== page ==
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Saturday, May 25th, 2024
the Week of Proper 2 / Ordinary 7
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Bible Commentaries
Isaiah 36

Garner-Howes Baptist CommentaryGarner-Howes

Verses 1-3

ISAIAH - CHAPTER 36

HISTORICAL NARRATIVE RELATIVE TO HEZEKIAH’S REIGN

(Isaiah 36:1 to Isaiah 39:8)

THE ASSYRIAN AT THE GATES OF JERUSALEM, Ch. 36-38

In the following four chapters one finds a brief historical addendum related to Hezekiah’s reign over Judah. Chapters 36-37 form a sort of conclusion to what the prophet has written, in chapters 1-35, relative to Judah’s relationship to Assyria. Chapters 38-39 form an introduction to Judah’s coming dealings with Babylon, as set forth in chapters 40-66.

Vs. 1-3: ASSYRIA INVADES JUDAH

1. Some time before the events recorded in this lesson, the northern kingdom of Israel had already been over-run by Assyria and her people led away into captivity.

2. Judah, along with a number of other small nations, had rebelled against Assyria - refusing to continue paying her tribute; thus, Sennacherib invaded Judah and quickly overran all her defensed cities, (vs. 1).

3. From Lachish he then sent Rabshakeh (a title designating one of his leading generals) to Jerusalem, with a great army, to demand the surrender of Hezekiah, (vs. 2).

4. The Assyrian officer stood at the head of his army, "by the conduit of the upper pool"; when he called for the king, he was met by a three-man delegation who represented king Hezekiah, (vs. 2b-3; comp. Isaiah 7:3; 2 Kings 18:17-18).

Verses 4-10

Vs. 4-10: THE RABSHAKEH TRIES TO UNDERMINE THE MORALE OF JERUSALEM

1. With rudeness the Assyrian emmisary refuses to address the Judean monarch as "king"; it is simply, "Say ye now to Hezekiah", (vs. 4a).

2. He expresses amazement that the king of Judah is so naive as to rebel against the great king of Assyria - seeing that his confidence is rooted only in empty words, (vs. 4b-5).

3. There is no help to be found in Egypt - a mere "broken reed" that can only pierce the hand that leans upon it; this is a truth on which Isaiah, the prophet, has long insisted, (vs. 6; Isaiah 31:1-3).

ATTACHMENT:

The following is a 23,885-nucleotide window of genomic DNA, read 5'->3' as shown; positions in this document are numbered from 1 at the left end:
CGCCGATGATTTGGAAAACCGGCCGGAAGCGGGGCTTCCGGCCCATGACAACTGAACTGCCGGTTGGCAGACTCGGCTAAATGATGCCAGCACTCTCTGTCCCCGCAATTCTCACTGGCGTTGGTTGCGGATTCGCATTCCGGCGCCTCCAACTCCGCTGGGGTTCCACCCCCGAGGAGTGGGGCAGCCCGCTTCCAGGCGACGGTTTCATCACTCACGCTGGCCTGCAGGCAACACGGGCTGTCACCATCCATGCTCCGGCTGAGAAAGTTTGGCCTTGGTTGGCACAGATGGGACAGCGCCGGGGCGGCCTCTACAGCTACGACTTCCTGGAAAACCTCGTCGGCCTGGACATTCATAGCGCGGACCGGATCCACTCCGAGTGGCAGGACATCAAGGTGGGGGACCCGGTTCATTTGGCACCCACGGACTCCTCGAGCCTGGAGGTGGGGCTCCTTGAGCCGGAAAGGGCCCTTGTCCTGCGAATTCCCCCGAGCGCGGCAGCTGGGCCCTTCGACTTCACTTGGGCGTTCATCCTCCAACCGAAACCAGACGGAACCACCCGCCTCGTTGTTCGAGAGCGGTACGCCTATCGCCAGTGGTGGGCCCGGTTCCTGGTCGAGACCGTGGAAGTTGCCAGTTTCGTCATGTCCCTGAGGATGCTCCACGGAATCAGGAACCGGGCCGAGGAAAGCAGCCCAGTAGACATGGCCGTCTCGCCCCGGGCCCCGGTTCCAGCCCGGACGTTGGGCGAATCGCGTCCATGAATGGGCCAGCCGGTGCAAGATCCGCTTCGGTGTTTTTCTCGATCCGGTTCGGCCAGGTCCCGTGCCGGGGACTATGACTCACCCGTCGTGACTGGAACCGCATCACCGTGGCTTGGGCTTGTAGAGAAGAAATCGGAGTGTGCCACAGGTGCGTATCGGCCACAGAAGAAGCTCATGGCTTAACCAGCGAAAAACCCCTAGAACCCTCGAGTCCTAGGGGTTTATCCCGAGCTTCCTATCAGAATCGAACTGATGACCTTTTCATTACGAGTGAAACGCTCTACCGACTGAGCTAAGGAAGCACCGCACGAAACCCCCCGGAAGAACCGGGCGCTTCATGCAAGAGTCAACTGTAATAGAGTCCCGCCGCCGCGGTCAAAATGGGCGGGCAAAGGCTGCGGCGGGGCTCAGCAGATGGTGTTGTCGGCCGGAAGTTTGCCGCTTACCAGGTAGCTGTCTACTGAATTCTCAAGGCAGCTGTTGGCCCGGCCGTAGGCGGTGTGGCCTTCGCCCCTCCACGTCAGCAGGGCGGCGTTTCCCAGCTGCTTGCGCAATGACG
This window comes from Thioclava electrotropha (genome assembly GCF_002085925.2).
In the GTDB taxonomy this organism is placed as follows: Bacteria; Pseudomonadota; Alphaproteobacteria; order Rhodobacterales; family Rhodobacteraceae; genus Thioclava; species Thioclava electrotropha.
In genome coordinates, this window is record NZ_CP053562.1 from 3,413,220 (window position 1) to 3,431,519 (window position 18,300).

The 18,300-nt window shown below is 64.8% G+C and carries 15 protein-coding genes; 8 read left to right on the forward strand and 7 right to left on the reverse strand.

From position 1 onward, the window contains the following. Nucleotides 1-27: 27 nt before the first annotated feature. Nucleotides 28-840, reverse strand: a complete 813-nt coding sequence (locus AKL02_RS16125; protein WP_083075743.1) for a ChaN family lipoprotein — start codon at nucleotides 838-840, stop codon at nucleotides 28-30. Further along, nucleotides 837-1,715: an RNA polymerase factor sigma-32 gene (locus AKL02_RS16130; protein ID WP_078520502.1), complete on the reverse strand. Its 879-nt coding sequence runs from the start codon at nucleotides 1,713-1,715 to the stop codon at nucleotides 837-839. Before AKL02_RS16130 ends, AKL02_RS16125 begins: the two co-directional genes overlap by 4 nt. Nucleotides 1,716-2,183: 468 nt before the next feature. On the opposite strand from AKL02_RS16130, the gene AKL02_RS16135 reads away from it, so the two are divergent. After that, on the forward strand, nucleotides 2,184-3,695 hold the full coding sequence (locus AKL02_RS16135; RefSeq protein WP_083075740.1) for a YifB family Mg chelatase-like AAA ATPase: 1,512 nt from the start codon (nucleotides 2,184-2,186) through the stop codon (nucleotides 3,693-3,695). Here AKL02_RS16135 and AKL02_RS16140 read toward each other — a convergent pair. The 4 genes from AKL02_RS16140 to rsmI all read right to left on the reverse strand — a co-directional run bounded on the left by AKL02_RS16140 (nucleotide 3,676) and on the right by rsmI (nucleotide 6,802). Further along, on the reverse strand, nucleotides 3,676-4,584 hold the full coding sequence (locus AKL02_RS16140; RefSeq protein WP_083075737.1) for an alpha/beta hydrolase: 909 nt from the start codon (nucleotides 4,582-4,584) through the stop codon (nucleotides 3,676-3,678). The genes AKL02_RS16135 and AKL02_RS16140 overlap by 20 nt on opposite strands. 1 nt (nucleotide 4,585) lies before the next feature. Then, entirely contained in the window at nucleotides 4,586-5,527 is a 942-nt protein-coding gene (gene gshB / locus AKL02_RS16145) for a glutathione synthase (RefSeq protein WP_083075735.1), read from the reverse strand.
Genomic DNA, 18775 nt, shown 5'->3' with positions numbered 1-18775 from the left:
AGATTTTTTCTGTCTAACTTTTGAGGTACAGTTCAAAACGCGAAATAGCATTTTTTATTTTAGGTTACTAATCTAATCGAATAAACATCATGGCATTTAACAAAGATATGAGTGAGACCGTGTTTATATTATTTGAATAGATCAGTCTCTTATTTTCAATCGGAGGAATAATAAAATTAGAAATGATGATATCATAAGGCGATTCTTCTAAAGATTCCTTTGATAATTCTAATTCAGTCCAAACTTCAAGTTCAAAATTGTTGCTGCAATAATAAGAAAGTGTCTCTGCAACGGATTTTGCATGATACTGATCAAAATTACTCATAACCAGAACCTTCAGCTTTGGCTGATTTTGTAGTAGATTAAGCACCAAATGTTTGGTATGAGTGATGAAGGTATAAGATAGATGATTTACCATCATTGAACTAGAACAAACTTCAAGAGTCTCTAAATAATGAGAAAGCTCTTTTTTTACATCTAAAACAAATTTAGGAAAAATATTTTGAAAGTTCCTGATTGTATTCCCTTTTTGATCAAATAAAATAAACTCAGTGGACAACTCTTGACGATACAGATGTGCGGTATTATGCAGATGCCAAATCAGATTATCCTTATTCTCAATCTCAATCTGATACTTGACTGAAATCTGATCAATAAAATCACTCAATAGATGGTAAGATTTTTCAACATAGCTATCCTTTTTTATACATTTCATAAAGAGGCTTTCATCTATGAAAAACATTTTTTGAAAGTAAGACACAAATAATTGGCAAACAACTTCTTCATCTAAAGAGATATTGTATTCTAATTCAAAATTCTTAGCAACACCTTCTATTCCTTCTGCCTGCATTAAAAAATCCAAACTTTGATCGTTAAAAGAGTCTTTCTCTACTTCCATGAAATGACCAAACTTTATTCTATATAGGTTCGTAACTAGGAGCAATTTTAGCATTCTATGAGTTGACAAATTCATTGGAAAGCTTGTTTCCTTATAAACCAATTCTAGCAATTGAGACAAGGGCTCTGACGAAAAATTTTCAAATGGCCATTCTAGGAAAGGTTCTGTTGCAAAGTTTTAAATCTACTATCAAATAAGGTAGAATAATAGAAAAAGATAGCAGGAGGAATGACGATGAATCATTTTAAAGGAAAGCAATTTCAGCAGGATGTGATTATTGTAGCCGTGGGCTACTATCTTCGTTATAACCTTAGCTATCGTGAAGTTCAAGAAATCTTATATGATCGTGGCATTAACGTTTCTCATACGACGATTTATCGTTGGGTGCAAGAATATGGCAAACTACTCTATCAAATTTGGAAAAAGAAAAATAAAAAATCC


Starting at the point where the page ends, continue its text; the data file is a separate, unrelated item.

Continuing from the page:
4. But Rabshakeh was quite mistaken in thinking that Jehovah was displeased with Hezekiah’s destruction of the "high places"; he knew far too little of Judah’s religion to speak of it intelligently -speaking of Jehovah as if he were a mere man-made god like the idols of other nations, (vs. 7; 2 Chronicles 32:19; comp. Deuteronomy 12:2-5; 2 Kings 18:1-6).

5. In mockery, he suggests that if Judah can guarantee 2,000 riders he will furnish as many horses - that they may stand a better chance of defending themselves against the host of Assyrian cavalrymen, (vs. 8; but see Deuteronomy 17:16; Psalms 20:7; Psalms 33:17; 2 Chronicles 32:7-8); if they cannot do that, how can they expect to turn away one of the least of Assyria’s officers with his mighty horsemen? (vs. 9)

6. Beside this, the Assyrian claims that JEHOVAH HAS SENT HIM against Judah to destroy it! (vs. 10; 1 Kings 13:18).

Verses 11-12

Vs. 11-12: THE ASSYRIAN ASKED TO SPEAK IN HIS OWN LANGUAGE

1. In essence, the representatives of king Hezekiah asked the Assyrian to speak to them in his own language (which they understood well enough) - conducting their discussions as diplomats, rather than attempting to drive the common people in insurrection, (vs. 11).

2. His haughty response was that Sennacherib had sent him to warn the citizens of Jerusalem lest they soon be forced to eat their own dung and drink their own urine along with the leaders of Judah, (vs. 12).

Verses 13-20

Vs. 13-20: THE ASSYRIAN APPEALS TO THE JEWS IN THEIR OWN LANGUAGES

1. The Assyrian warns the Jews against permitting king Hezekiah to deceive them into thinking he is able to protect them, (vs. 14).

2. Nor must they accept his word that Jehovah will deliver them, (vs. 15; Isaiah 37:10-11).

3. He urges them to ignore Hezekiah and make peace with him -promising that they will be permitted to enjoy the fruit of their own land until he has opportunity, at a later date, to return and take them to a land fully as delightful as their own, (vs. 16-17; comp. Genesis 47:21; 2 Kings 17:6).

4. Again, he warns against letting Hezekiah persuade them to trust in Jehovah for deliverance; no god has yet been able to deliver his people out of the hands of the great king of Assyria, (vs. 18-19; Isaiah 10:8-11; Isaiah 37:11-13).

5. He concludes that, since the gods of the captured nations (including Samaria) have made no significant resistance to Assyria’s onslaught, Jehovah will be just as helpless to defend Jerusalem, (vs. 20; comp. 1 Kings 20:23; 1 Kings 20:28).

Verses 21-22

Vs. 21-22: RESPONSE TO THE ASSYRIAN’S APPEAL

1. In obedience to the king’s command, the people "held their peace" - making no response to the haughty Assyrian, (vs. 21; Exodus 14:13-14; Judges 1:9).

2. In deep grief and horror, at the blasphemy of the Assyrian, Eliakim, Shebna and Joab make their report to the king of Judah, (vs. 22).

Bibliographical Information
Garner, Albert & Howes, J.C. "Commentary on Isaiah 36". Garner-Howes Baptist Commentary. https://www.studylight.org/commentaries/eng/ghb/isaiah-36.html. 1985.
 
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